Family/personal history  Atopy, asthma  Sudden death, arrhythmia, or cardiovascular disease in relative aged <50 years 
Onset of symptomsAt 5–10 min of starting activity, persisting for 30 minA few minutes after starting the activity 
Resolves at rest 
Suggestive symptomsShortness of breath  Precordial catch syndrome. 
Dry cough  Vegetative symptoms: malaise, nausea, sweating, pallor 
Chest painPalpitations 
Syncope or presyncope 
Physical examinationWheezing, tachypnoea, hypoventilationMurmurs 
Arrhythmic heart sounds 
Treatment with bronchodilators  Improvement of symptoms  No response or worsening of symptoms 

The clinical relevance of MB is still under debate, and we cannot be certain whether it was the true cause of the symptoms experienced by our patient. It appears to be a benign lesion, given its frequent detection in asymptomatic patients, especially in association with hypertrophic cardiomyopathy (28%), and it is not associated with an increased risk of sudden death, and it is an exceptional finding in patients without heart disease.4 However, while rare, severe cases associated with ACS in healthy patients have been reported.5 This controversy can be explained by the lack of standardised management, and it is mainly diagnosed based on the visualization of systolic vascular collapse during drug provocation tests with conventional angiography.2,3 The growing availability of multidetector CT has evinced its increased sensitivity in the detection of smaller and more superficial MBs in which the vascular collapse could go undetected, especially in young patients without cardiovascular risk factors.6 Therefore, we believe that in cases like the one presented here, of MB detected with CT angiography but not in the coronary angiography, it is better not to rule it out as a possible cause of ACS, especially in the absence of a clear aetiology. On the other hand, the detection of MB did not rule out the diagnosis of asthma in our patient. It would, however, explain the progressive worsening and the clear association with physical exertion, which were refractory to the escalation of asthma treatment. In addition, the progressive severity of the dyspnoea and chest pain in our patient, even with occasional syncope from age 12 years, could be explained by the gradual and physiological myocardial enlargement and the increased burden placed during physical activity from puberty, resulting in an increasingly severe compression of the coronary artery.1,2

The management of MB is based on the Schwartz classification, which correlates to the development of cardiovascular adverse events during the follow-up.1 Type A (asymptomatic, incidental finding) would not require treatment. Types B (symptomatic with signs of ischaemia on exertion) and C (symptomatic with detection of vascular collapse on angiography) benefit from treatment with beta blockers due to its inotropic and negative chronotropic effect. Surgical revascularization would be reserved for cases refractory to medical treatment. In this case, we opted for a cardioselective beta-blocker to prevent bronchospasm combined with lifestyle changes (avoidance of competitive sports and exceeding a heart rate of 140 bpm in recreational sports) and minimization of the use of beta blockers during asthma exacerbations. Calcium channel antagonists would be an adequate alternative. We ought to highlight the importance of coordinating care between paediatric specialities to ensure adequate management of comorbidities managed with blockers, as was the case of our patient, and the need to elucidate the relationship between MB and ACS to improve the empiric management of this frequent coronary anomaly.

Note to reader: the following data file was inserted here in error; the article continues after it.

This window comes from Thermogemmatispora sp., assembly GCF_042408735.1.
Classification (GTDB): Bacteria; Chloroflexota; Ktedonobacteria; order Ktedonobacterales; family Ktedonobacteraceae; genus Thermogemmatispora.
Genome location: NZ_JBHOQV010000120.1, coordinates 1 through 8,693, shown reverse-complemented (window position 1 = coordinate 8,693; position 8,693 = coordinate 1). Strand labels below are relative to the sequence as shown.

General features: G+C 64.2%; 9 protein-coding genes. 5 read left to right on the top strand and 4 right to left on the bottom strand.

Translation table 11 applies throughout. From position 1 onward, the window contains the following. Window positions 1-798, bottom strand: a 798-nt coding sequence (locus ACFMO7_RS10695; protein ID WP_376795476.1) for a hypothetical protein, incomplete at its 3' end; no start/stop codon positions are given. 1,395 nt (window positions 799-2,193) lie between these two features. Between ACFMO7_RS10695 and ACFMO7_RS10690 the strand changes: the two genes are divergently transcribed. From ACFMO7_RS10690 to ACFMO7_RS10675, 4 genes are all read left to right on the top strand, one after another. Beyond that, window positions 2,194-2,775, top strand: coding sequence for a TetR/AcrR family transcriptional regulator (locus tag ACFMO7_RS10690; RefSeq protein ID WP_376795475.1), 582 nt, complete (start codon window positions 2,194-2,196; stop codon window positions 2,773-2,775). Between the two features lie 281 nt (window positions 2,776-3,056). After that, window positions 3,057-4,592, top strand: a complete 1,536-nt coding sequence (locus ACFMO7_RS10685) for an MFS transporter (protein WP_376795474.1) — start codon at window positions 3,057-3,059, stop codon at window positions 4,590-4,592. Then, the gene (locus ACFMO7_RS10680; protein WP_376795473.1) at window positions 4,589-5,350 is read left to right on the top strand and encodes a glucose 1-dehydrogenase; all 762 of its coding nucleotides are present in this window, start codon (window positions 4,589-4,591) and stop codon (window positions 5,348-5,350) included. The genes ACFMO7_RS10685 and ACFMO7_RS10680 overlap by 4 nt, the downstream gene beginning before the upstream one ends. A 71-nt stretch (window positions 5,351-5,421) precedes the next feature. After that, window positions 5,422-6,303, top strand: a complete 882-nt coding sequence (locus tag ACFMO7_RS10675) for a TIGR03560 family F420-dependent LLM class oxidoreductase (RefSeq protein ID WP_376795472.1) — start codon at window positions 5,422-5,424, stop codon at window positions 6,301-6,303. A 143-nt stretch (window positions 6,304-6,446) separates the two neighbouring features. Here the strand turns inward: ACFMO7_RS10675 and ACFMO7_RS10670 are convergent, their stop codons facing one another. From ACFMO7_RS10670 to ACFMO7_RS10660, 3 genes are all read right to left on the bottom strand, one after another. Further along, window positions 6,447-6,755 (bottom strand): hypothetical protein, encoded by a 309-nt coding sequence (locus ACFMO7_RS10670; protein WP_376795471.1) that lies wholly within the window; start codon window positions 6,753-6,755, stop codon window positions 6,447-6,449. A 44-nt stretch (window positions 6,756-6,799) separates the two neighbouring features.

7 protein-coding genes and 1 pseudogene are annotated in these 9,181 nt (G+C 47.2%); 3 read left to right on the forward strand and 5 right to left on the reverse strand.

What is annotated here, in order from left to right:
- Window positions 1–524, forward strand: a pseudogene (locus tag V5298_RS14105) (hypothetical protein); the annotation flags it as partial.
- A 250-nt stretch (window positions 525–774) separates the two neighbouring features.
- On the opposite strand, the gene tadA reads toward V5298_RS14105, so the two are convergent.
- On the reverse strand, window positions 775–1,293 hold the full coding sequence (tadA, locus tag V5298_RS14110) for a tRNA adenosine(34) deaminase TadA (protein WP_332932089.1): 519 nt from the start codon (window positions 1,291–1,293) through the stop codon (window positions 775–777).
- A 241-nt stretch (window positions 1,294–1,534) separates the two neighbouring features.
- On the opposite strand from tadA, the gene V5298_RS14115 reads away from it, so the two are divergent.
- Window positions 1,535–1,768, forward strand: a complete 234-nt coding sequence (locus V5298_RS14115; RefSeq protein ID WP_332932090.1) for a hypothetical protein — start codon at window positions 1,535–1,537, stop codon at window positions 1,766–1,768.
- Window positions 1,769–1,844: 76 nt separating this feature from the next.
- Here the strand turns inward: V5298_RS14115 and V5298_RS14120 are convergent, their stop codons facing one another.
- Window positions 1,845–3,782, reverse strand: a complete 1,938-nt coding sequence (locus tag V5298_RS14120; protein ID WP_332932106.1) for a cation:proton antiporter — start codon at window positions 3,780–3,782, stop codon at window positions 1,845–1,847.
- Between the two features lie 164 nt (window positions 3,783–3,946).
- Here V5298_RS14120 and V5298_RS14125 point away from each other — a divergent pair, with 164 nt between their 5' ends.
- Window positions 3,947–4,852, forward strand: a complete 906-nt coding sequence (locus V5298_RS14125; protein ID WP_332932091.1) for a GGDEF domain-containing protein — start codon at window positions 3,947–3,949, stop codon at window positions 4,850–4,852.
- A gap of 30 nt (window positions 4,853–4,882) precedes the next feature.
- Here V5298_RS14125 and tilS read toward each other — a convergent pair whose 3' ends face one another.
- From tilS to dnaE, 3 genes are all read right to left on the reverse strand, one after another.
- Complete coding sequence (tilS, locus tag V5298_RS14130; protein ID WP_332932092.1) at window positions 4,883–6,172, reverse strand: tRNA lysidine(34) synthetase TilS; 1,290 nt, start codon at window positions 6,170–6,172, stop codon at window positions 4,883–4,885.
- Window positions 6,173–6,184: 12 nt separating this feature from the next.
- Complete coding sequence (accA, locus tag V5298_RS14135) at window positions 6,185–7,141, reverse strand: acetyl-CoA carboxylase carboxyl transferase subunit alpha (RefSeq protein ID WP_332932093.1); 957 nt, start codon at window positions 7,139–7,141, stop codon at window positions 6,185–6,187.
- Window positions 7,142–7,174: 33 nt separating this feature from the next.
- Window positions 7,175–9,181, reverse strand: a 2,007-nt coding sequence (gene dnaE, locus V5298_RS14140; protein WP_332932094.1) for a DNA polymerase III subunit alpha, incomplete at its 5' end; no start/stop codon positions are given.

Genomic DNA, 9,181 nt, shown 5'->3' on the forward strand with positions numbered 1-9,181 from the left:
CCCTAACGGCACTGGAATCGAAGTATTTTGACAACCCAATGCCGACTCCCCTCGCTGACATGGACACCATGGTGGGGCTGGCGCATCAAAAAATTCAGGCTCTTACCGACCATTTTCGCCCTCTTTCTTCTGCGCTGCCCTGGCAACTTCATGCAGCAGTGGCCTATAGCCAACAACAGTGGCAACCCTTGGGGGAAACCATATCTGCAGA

E.R. Schwarz, R. Gupta, P.K. Haager, J. vom Dahl, H.G. Klues, J. Minartz, et al.
Myocardial bridging in absence of coronary artery disease: proposal of a new classification based on clinical-angiographic data and long-term follow-up.
Cardiology, 112 (2009), pp. 13-21
G. Murtaza, D. Mukherjee, S.M. Gharacholou, A. Nanjundappa, C.J. Lavie, A.A. Khan, et al.
An updated review on myocardial bridging.
Cardiovasc Revasc Med, 21 (2020), pp. 1169-1179
G. Tarantini, F. Migliore, F. Cademartiri, C. Fraccaro, S. Iliceto.
Left anterior descending artery myocardial bridging: a clinical approach.
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Myocardial bridging, a frequent component of the hypertrophic cardiomyopathy phenotype, lacks systemic association with sudden cardiac death.
Euro Heart J, 30 (2009), pp. 1627-1634
A. Kiess, M. Vollroth, F. Bakhtiary, H. Seki, M. Kostelka, M. Djukic, et al.
Symptomatic myocardial bridging: a frequently occurring coronary variation can cause severe myocardial ischaemia in affected children with underlying cardiac conditions.
Cardiol Young, 28 (2018), pp. 826-831
J.A. de Agustín, P. Marcos-Alberca, C. Fernández-Golfín, S. Bordes, G. Feltes, C. Almería, et al.
Myocardial bridging assessed by multidetector computed tomography: likely cause of chest pain in younger patients with low prevalence of dyslipidemia.
Rev Esp Cardiol (Engl Ed), 65 (2012), pp. 885-890